Nobody is perfect. You have probably heard that before. I hear it at least a dozen times a day before even getting out of bed. Sometimes I’ll even grab my phone and have random numbers text me that something I did wasn’t right. Being a perfectionist is good and all in theory. There are definitely benefits to doing things perfectly. Was there anything more rewarding in the 1990s than winning in Mortal Kombat with a flawless victory?
Out of my many goals in life, being a perfectionist isn’t one of them. Quite honestly, it’s a big relief to take it off my plate.
Why being a perfectionist isn’t so perfect after all
I’m probably not the best person to offer advice when it comes to doing things with the greatest of efforts. Please don’t stop reading.
I try hard. I’ll give my best effort. I also won’t spend too much time trying to perfect something that, in the great words of Chester Bennington, in the end doesn’t even matter.
Is a Starbucks cup in an episode of Game of Thrones going to ruin the whole lore of the series? No! A bad finale does that. What about a typo on a major news story? Chances are the editor just needed to get paid a little more to care about the job they’re doing.
Striving for perfection is futile. It only sets you up to come up short. Rather than be a perfectionist, I recommend giving it your best effort and moving on as quickly as possible.
There are obvious exceptions to this. In certain moments, you do want perfection. Imagine if you applied to college with an essay and only handed in the rough draft. Those hours of you typing “boobs” over and over again just to keep your fingers warm might have prevented you from getting into your dream university.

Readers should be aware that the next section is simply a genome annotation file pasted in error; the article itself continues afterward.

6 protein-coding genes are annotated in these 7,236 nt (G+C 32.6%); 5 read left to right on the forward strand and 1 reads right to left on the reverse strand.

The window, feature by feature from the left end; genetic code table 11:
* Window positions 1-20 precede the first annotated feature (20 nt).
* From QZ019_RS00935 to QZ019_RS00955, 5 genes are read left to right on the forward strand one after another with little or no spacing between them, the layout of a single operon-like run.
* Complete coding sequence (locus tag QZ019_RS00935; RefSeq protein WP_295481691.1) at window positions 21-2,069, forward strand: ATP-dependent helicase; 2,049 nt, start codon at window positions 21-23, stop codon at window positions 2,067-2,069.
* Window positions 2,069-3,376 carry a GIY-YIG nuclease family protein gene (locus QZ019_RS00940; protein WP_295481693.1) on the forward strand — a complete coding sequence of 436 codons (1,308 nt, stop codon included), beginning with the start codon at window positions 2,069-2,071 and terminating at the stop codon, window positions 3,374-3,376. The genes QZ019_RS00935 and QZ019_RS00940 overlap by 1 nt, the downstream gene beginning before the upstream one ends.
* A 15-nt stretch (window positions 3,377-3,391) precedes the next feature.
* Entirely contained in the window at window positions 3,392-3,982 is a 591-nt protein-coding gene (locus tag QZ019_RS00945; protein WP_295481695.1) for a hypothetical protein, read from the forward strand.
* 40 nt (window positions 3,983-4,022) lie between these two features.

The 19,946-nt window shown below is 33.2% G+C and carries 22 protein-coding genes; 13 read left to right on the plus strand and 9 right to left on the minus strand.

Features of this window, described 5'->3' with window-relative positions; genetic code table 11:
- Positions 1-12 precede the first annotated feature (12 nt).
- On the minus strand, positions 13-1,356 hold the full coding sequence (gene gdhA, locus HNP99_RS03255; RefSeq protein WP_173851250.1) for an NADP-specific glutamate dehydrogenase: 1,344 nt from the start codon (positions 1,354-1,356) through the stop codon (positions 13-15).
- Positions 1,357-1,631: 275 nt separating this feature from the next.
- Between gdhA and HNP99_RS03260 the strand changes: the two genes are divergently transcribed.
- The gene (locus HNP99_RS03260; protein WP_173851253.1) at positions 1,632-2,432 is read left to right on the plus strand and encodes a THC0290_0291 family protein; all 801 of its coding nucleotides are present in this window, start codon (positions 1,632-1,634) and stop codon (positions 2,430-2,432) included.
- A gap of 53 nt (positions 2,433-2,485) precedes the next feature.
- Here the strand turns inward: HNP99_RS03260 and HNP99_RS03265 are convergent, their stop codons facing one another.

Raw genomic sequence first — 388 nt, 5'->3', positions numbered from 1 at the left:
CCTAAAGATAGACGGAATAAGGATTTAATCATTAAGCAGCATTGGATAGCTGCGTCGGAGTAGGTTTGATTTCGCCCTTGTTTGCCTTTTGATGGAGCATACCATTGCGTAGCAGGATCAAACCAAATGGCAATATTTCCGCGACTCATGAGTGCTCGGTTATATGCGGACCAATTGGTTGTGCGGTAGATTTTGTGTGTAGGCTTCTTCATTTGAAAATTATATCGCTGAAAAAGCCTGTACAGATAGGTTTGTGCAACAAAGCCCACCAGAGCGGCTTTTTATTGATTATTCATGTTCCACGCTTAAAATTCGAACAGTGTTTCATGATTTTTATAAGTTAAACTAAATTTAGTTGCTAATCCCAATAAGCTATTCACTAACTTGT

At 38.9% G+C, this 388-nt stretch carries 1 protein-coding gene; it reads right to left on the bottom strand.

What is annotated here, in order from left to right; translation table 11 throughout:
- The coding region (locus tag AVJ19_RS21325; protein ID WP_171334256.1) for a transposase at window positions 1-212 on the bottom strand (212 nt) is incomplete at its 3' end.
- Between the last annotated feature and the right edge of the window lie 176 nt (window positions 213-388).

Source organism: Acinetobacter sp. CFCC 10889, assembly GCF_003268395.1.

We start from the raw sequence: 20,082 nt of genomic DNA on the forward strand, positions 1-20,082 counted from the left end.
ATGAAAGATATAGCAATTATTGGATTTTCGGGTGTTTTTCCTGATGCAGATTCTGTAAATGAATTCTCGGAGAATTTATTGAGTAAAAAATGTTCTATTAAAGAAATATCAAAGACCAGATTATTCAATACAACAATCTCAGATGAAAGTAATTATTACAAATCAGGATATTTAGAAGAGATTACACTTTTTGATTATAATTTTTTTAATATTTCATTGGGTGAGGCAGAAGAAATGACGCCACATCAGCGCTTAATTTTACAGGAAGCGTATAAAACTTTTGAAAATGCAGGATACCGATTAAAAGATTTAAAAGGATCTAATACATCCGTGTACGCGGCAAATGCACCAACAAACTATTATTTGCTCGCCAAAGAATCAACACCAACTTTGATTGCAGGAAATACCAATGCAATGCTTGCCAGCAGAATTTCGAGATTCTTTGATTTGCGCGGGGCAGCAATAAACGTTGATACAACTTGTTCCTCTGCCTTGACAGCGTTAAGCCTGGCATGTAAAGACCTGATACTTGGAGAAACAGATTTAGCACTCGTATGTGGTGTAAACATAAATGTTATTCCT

Being a perfectionist works at certain moments. In others, it’s not so necessary. It can be a setback and time waster. The goal should be to determine when you should review and improve things and when it’s better to be satisfied with the imperfections.
A blog post doesn’t need to be perfect. It can always be updated. Who really cares?
An airplane, on the other hand, better not have a single flaw.
Nobody was born asking to be what we consider a perfectionist. It must be tiring to want to be perfect all of the time. I wouldn’t know. I’m full of errors and that’s fine. I don’t even have a good ending for this blog post.
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The book that convinced us to start investing and being more proactive with our money and lives: The Only Investment Guide You’ll Ever Need by Andrew Tobias
The gear we use to make our YouTube videos at the Practically Humans YouTube Channel
• Sony ZVE10 Camera
• Sony Retractable Zoom Lens
• MOVO Shotgun Microphone
• Audio Cable
• Memory Card
• RGB Lights
• Studio Light
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